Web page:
I’ve been fighting a nasty virus for the last few days, and have missed out on the chance to pipe in on the West Virginia mine tragedy, and the media disaster that followed. So here are a few opinions before I get to my take:

The Flack: “Should we blame the messenger? I don’t think so.”

Mason Cole: “In a chaotic situation, it’s terribly hard to get a good grip on the steering wheel. The more that can be done, though, the better the communications process usually work, and the more everyone affected can have assurance about what they’re dealing with. “

Kami Watson Huyse: “Clearly the International Coal Group, the company who ownes the mine, did not have an adequate crisis communications plan.”

Jeri Cartwright: “If nothing else, this tragic event should remind every CEO and PR person to assign someone to develop a communications crisis plan.”

Scatterbox: “There is no question that International Coal Group violated every standard of crises management. The company’s lack of preparedness and incompetence in managing communications both within and outside the unfolding tragedy will unfortunately be studied by PR and management executives for decades to come. But much of that lesson will focus on the increasingly understood possibility that competing news interests will run with miraculous but unconfirmed headlines like a raging herd of snorting, blind buffalo.”

Jeff Jarvis: “But now, in our age of instant news and ubiquitous communication, the public sees this process as it occurs. It’s not the news that’s live; it’s the process of figuring out what to believe that’s live.”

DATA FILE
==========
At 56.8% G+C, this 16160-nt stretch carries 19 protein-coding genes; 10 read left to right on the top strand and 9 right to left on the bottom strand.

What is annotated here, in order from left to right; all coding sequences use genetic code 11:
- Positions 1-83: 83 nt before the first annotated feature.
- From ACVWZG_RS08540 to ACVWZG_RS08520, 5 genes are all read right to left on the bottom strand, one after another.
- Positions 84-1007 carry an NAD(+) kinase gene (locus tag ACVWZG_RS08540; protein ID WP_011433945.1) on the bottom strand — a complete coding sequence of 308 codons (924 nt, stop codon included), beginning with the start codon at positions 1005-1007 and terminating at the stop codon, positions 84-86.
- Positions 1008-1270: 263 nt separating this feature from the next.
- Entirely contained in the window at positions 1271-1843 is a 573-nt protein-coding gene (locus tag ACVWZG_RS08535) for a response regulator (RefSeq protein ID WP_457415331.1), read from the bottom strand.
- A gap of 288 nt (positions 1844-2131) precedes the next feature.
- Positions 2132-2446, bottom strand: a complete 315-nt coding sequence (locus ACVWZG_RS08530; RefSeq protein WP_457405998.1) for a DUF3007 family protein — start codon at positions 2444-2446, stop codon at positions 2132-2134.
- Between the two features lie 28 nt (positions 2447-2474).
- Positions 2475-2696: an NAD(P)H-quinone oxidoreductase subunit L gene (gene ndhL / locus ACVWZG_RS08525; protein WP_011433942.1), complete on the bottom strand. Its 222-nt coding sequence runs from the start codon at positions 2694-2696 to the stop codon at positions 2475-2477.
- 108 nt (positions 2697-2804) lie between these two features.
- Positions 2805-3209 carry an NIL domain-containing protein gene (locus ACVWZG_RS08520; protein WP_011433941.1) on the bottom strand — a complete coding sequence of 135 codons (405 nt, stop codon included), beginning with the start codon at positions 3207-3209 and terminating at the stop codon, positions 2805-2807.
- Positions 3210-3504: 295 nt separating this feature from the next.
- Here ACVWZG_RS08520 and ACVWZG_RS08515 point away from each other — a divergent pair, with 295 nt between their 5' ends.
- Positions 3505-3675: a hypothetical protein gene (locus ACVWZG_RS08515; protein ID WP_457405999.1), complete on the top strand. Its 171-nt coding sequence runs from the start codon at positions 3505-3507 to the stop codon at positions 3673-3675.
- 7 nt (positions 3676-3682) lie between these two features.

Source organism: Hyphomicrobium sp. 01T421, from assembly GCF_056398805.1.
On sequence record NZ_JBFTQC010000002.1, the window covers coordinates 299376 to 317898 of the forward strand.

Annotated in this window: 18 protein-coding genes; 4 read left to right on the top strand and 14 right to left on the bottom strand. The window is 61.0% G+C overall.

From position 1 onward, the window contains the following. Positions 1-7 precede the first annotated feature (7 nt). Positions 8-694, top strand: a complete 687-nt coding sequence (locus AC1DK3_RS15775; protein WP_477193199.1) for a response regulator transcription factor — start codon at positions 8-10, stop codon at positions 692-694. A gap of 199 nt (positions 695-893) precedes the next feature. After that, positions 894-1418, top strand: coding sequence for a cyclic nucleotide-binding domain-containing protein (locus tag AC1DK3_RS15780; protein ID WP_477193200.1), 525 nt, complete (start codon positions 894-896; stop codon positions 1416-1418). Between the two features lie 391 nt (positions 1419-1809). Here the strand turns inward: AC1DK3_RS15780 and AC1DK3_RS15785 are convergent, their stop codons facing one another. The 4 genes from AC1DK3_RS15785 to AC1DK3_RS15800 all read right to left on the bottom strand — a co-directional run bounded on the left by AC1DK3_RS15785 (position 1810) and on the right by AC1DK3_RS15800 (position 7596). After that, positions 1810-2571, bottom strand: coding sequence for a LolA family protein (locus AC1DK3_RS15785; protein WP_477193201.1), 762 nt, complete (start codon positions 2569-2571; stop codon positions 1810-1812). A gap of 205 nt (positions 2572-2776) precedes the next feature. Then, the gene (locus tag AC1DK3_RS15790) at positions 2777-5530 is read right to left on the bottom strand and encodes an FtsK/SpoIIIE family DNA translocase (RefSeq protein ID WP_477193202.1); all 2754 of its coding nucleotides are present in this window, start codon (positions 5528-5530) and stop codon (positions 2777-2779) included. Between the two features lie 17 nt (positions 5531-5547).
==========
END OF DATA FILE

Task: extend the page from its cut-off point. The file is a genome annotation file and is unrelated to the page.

(Most of the above are found in my “Sez WHO?” reading list to the right. If you are one of those authors and I haven’t told you so, you guys are great.)

Let me now share my perspective.

During the initial aftermath of Hurricane Katrina, I was working 18-hour days (In my Red Cross capacity.) I was literally chain-phoning, and the vast majority of my communication was incoming-external, to media. The remainder was internal, tracking down the latest information to feed those requests.

I am not a techno-boob. I was using Blackberry and e-mails to push as much information as possible. We were pushing media to a webpage, updated hourly with new shelter information. I was posting actualities and e-mailing them to radio stations, and that worked like a charm. I was leveraging everything I had.

What I couldn’t do was monitor everything that was going out. And sure enough, when a reporter (more likely a disc jockey) went crazy with imaginary information, it took me a while to find out about it. And it will drive you crazy, doing hours of interviews explaining why you can’t accept in-kind donations, only to find out a radio station is telling people what items to bring to your shelters.

Reporters will run with what they have — and many of them will do so based on their feeling that they “have enough.”

I’m not absolving the owners of the Sago mine for their lack of preparation. Lord knows there have been enough mining accidents to get national attention to prompt one to create a better plan. I am wondering, though, if preparation would have made a bit of difference in this case. Yes, the families had three hours of false hope. Do you think the media would have cared if it had only been an hour? Only 15 minutes? The “crushing heartache of false hope” still would have been the lead.

Had Sago corrected the issue promptly, there still would be the same criticisms going on right now. (Notice that no one is looking on this affair and saying “thank God it didn’t stretch to six hours.”) It’s unfortunate. Let’s learn from it. Let’s be prepared.

And God rest the souls of the lost, and the left behind.